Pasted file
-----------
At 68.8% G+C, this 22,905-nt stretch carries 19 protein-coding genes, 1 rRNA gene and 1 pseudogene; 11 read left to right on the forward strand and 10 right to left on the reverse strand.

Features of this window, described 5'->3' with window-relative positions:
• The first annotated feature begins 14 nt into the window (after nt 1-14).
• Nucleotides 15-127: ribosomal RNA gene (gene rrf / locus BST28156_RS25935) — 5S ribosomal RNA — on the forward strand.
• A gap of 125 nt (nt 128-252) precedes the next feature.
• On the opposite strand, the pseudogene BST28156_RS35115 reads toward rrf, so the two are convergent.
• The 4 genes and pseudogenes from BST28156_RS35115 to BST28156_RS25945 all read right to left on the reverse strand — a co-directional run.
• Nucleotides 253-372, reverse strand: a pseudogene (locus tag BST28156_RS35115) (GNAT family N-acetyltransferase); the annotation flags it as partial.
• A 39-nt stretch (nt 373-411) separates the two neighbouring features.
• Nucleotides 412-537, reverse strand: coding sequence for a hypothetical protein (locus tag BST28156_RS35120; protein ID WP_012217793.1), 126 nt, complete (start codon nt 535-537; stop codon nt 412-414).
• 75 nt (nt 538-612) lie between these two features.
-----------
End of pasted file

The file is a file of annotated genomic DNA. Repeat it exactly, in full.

At 68.8% G+C, this 22,905-nt stretch carries 19 protein-coding genes, 1 rRNA gene and 1 pseudogene; 11 read left to right on the forward strand and 10 right to left on the reverse strand.

Features of this window, described 5'->3' with window-relative positions:
• The first annotated feature begins 14 nt into the window (after nt 1-14).
• Nucleotides 15-127: ribosomal RNA gene (gene rrf / locus BST28156_RS25935) — 5S ribosomal RNA — on the forward strand.
• A gap of 125 nt (nt 128-252) precedes the next feature.
• On the opposite strand, the pseudogene BST28156_RS35115 reads toward rrf, so the two are convergent.
• The 4 genes and pseudogenes from BST28156_RS35115 to BST28156_RS25945 all read right to left on the reverse strand — a co-directional run.
• Nucleotides 253-372, reverse strand: a pseudogene (locus tag BST28156_RS35115) (GNAT family N-acetyltransferase); the annotation flags it as partial.
• A 39-nt stretch (nt 373-411) separates the two neighbouring features.
• Nucleotides 412-537, reverse strand: coding sequence for a hypothetical protein (locus tag BST28156_RS35120; protein ID WP_012217793.1), 126 nt, complete (start codon nt 535-537; stop codon nt 412-414).
• 75 nt (nt 538-612) lie between these two features.